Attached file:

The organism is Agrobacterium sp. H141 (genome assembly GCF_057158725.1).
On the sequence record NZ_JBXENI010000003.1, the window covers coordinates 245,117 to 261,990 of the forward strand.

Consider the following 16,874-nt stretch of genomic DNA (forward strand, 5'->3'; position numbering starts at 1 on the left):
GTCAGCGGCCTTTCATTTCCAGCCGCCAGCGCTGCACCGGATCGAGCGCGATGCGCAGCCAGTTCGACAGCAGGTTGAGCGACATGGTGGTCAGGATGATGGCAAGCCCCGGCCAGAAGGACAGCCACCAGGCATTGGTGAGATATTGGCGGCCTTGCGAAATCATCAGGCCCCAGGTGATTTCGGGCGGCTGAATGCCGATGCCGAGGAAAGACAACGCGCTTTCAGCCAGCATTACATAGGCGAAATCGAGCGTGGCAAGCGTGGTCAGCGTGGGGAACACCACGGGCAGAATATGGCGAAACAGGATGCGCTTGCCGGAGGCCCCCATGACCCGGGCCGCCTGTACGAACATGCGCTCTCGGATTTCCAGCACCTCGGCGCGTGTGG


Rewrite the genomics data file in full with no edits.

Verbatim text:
The organism is Agrobacterium sp. H141 (genome assembly GCF_057158725.1).
On the sequence record NZ_JBXENI010000003.1, the window covers coordinates 245,117 to 261,990 of the forward strand.

Consider the following 16,874-nt stretch of genomic DNA (forward strand, 5'->3'; position numbering starts at 1 on the left):
GTCAGCGGCCTTTCATTTCCAGCCGCCAGCGCTGCACCGGATCGAGCGCGATGCGCAGCCAGTTCGACAGCAGGTTGAGCGACATGGTGGTCAGGATGATGGCAAGCCCCGGCCAGAAGGACAGCCACCAGGCATTGGTGAGATATTGGCGGCCTTGCGAAATCATCAGGCCCCAGGTGATTTCGGGCGGCTGAATGCCGATGCCGAGGAAAGACAACGCGCTTTCAGCCAGCATTACATAGGCGAAATCGAGCGTGGCAAGCGTGGTCAGCGTGGGGAACACCACGGGCAGAATATGGCGAAACAGGATGCGCTTGCCGGAGGCCCCCATGACCCGGGCCGCCTGTACGAACATGCGCTCTCGGATTTCCAGCACCTCGGCGCGTGTGG